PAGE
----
- taking some from one doll and giving to another, in several moves,
- starting again and dealing, either in ones or twos,
- taking two from each original doll and giving to the new doll,
- collecting the biscuits and crumbling them into a heap, then sharing out handfuls of crumbs.

Sharing problems are very useful because they are familiar and purposeful, and the level of difficulty can be easily adapted: for instance this problem can be simplified to just six biscuits; the pirate panda version in Mathematics Story Time includes more toys, and Pat Hutchins’ story, ‘The Doorbell Rang’ (Using Books) is essentally the same problem with more biscuits and an ever increasing number of children. Variations can include remainders, such as 10 shared between three: it is interesting to see if children suggest solutions such as subtracting one (usually by eating the extra one) adding two more, or dividing into thirds. If children have relevant experience of fractions, even four year olds can tackle problems such as four biscuits shared between three, or seven shared between four (Anthony and Walshaw, 2007:181). Therefore sharing problems can involve a range of mathematics ideas, from ‘same number’ to fractions of wholes and numbers.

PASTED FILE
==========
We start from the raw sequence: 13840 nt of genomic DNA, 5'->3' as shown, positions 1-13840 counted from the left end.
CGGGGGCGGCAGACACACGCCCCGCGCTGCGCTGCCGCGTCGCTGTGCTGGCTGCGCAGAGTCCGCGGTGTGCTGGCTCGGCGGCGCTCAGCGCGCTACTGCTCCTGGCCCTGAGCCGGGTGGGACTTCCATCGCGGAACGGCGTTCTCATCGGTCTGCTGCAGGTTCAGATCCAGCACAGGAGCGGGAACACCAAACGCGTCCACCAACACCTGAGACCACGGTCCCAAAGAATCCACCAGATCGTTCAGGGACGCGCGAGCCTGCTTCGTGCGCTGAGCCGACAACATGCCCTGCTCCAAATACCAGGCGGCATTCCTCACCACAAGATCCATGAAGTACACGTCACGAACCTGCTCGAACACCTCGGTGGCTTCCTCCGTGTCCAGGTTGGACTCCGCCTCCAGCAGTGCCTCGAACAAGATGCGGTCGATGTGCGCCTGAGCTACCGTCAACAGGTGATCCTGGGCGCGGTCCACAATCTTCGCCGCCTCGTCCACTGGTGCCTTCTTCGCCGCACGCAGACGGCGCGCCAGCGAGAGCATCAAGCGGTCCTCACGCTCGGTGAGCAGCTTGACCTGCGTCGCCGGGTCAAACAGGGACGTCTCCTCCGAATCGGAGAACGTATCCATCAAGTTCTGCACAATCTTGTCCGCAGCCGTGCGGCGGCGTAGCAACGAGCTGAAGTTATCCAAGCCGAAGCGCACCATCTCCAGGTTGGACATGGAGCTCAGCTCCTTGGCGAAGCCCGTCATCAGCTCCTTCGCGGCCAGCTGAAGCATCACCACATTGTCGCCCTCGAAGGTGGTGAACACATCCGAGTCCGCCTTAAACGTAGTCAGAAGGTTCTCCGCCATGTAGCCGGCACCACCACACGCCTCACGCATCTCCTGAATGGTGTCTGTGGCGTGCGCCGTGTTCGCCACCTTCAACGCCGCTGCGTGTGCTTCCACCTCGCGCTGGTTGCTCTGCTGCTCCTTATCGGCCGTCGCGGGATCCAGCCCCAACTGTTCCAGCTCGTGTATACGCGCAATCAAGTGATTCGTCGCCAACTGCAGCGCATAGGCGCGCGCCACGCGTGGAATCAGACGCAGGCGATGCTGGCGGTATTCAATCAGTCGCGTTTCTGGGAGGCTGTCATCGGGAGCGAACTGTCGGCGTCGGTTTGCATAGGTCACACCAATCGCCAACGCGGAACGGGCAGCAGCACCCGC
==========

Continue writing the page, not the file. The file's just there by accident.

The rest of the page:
As identified in Jennie Pennant’s article, Developing Excellence in Problem Solving with Young Learners, the stages of problem solving include ‘getting started’, ‘working on the problem’, ‘digging deeper’ and ‘concluding’. Of course, some children may just rush towards a solution without going through preliminary or reflective stages. Deloache and Brown (1987) observed the following levels of sophistication in approaches, with two to three year olds ordering nesting cups and four to seven year olds making a train-track circuit:

- brute force: trying to hammer bits so that they fit,
- local correction: adjusting one part, often creating a different problem,
- dismantling: starting all over again,
- holistic review: considering multiple relations or simultaneous adjustments e.g. repairing by insertion and reversal.

Research suggests that mathematical problem solving processes look essentially the same at any age and young children employ similar strategies to older ones: it is experience rather than age which makes a difference, according to Askew and Wiliam (1995). At the different stages in the process, successful problem solvers’ strategies include: